Thousands of migrants remain unidentified, years after their bodies were recovered.
Activists seek US help identifying dead migrants
Human rights advocates on Friday pushed the US government for access to an FBI-run DNA database to help identify the remains of thousands of immigrants who have disappeared on the U.S.-Mexico border in the past two decades.
US officials pledged to continue talks on identifying immigrants' remains, but said they were limited by US law on what information they could share from the database.
The comments came at a hearing in Boulder, Colorado, of the Inter-American Commission on Human Rights (IACHR), part of the Organisation of American States.
The Forensic Border Coalition (FBC), a group of US and Latin American forensic scientists and academics, sought the hearing after what it said were six fruitless years of talks with US officials.
The FBC wants to carry out comparisons of thousands of DNA samples its members have taken from missing migrants' relatives with DNA held in the National DNA Index System (NDIS) database.
"There is no legal or technical reason that justifies the United States' refusal to conduct a large-scale comparison," said Roxanna Altholz, a clinical professor at the University of California, Berkeley Law School and FBC member.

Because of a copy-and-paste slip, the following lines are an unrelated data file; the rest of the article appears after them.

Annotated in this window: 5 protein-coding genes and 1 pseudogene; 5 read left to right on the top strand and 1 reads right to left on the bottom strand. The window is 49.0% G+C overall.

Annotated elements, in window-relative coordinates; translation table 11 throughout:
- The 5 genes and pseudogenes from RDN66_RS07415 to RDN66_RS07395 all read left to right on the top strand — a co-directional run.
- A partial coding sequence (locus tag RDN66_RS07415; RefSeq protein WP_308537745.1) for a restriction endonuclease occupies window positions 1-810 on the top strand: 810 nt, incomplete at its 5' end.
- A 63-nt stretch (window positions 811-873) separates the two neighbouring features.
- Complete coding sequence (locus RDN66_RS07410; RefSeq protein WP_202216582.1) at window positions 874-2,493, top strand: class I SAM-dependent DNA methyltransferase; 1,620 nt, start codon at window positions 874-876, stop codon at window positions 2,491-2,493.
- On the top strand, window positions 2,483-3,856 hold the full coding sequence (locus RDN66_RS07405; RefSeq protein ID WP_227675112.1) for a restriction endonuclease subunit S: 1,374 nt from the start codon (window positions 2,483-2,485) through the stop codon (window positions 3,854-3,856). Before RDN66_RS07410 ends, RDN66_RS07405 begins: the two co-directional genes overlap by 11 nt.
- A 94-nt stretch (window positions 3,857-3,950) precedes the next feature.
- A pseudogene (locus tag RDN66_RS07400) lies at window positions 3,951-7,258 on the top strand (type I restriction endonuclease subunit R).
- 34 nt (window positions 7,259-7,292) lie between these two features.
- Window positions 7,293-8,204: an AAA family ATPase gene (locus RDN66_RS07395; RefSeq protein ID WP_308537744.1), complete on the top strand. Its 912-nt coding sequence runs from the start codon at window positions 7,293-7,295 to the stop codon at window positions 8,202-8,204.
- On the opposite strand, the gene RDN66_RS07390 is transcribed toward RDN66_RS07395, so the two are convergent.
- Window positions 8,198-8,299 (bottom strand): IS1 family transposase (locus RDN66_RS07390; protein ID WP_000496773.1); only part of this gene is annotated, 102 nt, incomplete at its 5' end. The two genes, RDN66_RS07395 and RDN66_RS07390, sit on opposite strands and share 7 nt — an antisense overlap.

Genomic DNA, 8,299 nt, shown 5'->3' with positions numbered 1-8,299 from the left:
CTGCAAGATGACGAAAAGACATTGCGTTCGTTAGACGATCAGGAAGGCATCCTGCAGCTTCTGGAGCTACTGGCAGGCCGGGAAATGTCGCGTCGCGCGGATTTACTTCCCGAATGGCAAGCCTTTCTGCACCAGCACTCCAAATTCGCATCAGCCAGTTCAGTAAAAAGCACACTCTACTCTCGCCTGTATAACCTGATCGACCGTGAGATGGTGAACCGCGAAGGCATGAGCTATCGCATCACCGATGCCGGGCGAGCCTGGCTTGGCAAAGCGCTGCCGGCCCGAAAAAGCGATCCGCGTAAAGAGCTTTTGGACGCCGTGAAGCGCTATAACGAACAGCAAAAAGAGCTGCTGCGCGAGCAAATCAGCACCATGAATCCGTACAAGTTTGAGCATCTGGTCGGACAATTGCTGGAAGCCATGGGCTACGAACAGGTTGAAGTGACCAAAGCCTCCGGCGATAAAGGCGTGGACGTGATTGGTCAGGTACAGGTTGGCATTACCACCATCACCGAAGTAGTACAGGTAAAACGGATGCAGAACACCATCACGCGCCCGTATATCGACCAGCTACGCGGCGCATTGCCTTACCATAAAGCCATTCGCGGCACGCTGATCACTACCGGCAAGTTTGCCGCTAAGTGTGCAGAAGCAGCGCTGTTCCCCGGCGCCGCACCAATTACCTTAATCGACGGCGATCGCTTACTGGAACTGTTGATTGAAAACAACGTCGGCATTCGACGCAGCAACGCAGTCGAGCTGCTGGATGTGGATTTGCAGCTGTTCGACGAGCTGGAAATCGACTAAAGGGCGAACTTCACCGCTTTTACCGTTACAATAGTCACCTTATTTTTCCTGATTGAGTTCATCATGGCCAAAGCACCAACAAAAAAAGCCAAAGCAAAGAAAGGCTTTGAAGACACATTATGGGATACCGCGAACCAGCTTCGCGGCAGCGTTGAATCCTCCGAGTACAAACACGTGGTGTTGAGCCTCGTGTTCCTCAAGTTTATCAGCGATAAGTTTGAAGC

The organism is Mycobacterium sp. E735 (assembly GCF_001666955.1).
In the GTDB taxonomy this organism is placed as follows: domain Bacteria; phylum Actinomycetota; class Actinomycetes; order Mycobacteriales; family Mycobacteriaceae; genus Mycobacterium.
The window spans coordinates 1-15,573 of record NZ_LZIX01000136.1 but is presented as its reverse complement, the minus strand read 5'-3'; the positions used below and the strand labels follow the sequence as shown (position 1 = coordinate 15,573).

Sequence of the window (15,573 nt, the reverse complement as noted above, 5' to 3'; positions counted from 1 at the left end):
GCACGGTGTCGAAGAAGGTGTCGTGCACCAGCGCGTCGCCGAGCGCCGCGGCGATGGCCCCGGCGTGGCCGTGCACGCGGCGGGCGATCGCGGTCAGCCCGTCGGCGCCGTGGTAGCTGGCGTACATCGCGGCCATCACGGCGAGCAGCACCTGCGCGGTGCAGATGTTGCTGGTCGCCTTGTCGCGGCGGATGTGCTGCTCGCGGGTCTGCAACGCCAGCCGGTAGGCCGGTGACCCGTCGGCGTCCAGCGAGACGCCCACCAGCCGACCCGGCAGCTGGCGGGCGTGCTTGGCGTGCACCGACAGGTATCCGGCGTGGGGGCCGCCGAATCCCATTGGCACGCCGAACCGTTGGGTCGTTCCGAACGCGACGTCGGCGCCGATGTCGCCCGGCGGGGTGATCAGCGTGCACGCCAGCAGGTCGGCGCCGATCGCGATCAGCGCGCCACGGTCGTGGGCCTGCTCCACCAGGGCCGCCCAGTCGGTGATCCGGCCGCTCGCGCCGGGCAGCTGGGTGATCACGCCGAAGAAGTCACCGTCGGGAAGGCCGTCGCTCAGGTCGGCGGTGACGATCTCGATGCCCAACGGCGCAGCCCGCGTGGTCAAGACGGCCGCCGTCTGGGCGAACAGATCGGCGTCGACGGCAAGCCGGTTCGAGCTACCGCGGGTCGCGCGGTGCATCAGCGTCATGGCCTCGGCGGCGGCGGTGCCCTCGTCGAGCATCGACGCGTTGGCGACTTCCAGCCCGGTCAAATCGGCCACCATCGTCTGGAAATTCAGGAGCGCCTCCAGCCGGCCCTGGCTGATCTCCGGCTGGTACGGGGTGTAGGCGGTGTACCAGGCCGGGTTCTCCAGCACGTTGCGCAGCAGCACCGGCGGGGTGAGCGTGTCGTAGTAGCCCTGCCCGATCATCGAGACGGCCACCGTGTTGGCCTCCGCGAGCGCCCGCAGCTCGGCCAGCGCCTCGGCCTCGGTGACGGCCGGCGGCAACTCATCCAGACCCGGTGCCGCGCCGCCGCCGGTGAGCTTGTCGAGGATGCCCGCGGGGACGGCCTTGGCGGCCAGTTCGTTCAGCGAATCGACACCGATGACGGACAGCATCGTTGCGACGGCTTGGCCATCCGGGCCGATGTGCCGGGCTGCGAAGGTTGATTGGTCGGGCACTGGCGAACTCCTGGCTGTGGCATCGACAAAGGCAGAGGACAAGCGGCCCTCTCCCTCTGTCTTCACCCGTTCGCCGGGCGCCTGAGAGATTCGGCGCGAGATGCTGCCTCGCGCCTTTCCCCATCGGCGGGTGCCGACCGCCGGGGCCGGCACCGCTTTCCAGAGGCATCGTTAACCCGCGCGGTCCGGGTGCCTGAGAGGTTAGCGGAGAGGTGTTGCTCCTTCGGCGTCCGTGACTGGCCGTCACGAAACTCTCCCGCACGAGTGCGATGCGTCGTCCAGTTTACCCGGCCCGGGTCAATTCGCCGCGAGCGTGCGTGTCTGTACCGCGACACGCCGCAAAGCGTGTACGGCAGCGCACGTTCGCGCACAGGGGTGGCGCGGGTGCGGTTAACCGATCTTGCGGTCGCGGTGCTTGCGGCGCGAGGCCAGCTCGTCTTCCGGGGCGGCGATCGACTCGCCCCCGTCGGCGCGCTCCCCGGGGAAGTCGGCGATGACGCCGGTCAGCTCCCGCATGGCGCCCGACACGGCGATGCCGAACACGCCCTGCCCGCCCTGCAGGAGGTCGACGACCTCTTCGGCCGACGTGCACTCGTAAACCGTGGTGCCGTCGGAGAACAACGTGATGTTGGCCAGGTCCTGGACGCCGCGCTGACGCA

US Border Patrol statistics indicate since the late 1990s nearly 7,000 deceased migrants have been found on the U.S. side of the border with Mexico, most of them in harsh desert terrain.
Over 2,500 people are still missing and hundreds of recovered remains are unidentified in medical examiner's offices, morgues and cemeteries, the FBC said.
Among the obstacles in getting access to the NDIS are requirements that all DNA samples submitted to the database be taken in the presence of law enforcement and only law enforcement may access its information.
Families of many missing migrants are reluctant to approach law enforcement because of their own legal status or because of distrust of police and other authorities and instead seek help through advocacy groups, the FBC said. Paula Wolff, a lawyer representing the FBI, said her agency was committed to finding a solution to an issue she described as "extremely devastating" for relatives.
"I don't think we have any disagreement on the 'what' must be done, the only issues are working on how it is to be accomplished," Wolff said.
Relatives of the missing said access to NDIS could end decades of pain not knowing the fate of loved ones.
"I am here today to beg for your support. I have already given DNA," said Irma Carrillo, a native of Mexico and mother of children aged 24 and 27 who went missing crossing the border in Arizona.